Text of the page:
A trademark registration issued by the U.S. Patent and Trademark Office (USPTO) is a valuable asset to a trademark owner in view of the substantial statutory benefits, advantages, and remedies it provides. A federal registration provides statutory notice to the public of the trademark it represents and the USPTO maintains a register of all trademark registrations. In its role as gatekeeper, the USPTO strives to ensure the integrity of the register and to clear away any “dead wood” registrations for trademarks that have been abandoned. The USPTO views its gatekeeper role as a benefit to the public in that the removal from the trademark register of registrations for abandoned trademarks (1) reduces the unnecessary blockage of future trademark applications and (2) maintains the integrity of the register to provide notice of existing trademark rights to the public.
In recent years, the USPTO has enhanced its gatekeeper oversight of the trademark register in further ensuring that marks are actively and currently being used in connection with the goods and services listed in the registrations. The USPTO will occasionally conduct an audit and require the registration owner, at the time of renewal, to provide evidence of the current usage of the mark on all of the goods and services listed in the registration. This goes beyond what is normally provided in the specimen for a representative item from the goods and services listing. If the registration owner fails to provide evidence of current usage of the mark on particular items in the goods and services listing, then such items are deleted from the registration.
Trademark owners should be aware of recent federal legislation and USPTO fee changes that may have an impact on their registrations if such registrations list goods and services that are not currently marketed under the trademark. The Trademark Modernization Act of 2020 (TMA) provides procedures to challenge applications and registrations that inaccurately claim use of the mark. In particular, the TMA provides an interested party with procedures to petition the USPTO to expunge (remove) or reexamine a registration for a trademark that has not been fully used in commerce as statutorily required. As an example, a registrant’s non-use of the mark for particular goods or services listed in the registration can subject it to a challenge under the TMA procedures. The TMA will be implemented by December 27, 2021.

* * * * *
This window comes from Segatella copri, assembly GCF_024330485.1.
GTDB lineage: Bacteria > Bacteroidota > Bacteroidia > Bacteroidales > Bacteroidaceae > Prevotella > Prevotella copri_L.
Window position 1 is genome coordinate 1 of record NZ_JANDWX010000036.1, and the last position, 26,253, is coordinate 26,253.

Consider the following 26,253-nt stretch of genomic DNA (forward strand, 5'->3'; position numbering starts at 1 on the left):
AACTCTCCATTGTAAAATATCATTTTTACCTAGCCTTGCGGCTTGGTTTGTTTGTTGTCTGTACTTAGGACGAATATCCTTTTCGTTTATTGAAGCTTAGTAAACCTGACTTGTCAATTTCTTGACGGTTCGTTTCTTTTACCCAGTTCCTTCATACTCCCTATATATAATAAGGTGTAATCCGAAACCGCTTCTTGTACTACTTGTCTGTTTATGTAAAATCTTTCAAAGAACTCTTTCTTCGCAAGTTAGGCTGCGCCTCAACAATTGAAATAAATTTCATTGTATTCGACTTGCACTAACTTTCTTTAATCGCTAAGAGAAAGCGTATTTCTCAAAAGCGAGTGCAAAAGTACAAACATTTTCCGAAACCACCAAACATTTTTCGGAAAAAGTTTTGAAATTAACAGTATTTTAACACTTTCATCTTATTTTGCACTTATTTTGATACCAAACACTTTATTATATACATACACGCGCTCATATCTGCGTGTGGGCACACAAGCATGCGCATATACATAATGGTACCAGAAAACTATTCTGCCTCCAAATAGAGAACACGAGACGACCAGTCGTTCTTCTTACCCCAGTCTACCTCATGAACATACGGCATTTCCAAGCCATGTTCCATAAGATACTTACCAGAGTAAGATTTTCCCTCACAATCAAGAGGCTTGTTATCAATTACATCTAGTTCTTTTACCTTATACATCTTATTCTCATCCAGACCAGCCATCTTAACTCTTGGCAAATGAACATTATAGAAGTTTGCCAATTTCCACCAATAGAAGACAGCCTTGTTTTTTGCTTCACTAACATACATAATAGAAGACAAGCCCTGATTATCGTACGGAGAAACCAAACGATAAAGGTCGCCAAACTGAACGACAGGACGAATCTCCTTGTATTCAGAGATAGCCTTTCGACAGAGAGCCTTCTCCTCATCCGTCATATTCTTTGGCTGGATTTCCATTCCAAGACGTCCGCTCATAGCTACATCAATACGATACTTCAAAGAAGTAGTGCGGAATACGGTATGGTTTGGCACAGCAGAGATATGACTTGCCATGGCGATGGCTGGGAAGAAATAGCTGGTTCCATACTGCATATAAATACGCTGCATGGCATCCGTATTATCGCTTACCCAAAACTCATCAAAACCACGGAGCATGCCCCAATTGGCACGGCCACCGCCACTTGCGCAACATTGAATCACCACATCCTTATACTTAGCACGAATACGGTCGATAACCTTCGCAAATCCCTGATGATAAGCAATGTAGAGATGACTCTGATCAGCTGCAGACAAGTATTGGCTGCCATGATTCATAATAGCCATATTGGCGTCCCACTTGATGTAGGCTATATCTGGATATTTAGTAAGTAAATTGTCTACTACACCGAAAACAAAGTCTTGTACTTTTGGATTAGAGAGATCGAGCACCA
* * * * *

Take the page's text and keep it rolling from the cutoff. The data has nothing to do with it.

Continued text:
The USPTO has implemented a fee ($250 per class) for requests by registration owners to delete goods or services from their registration during the renewal of the registration or after an audit of the registration by the USPTO. However, the fee is not imposed in deleting goods or services from one’s registration if the change is made before the time that the renewal is submitted.
Registration owners should be proactively incentivized to conduct their own internal audit of the goods and services listed in their trademark registration prior to any upcoming renewal period to determine whether any goods and services that are not currently marketed under the trademark should be deleted from the registration.
This blog post was drafted by Glenn Robbins, an attorney in the Spencer Fane St. Louis, MO office. For more information, visit spencerfane.com.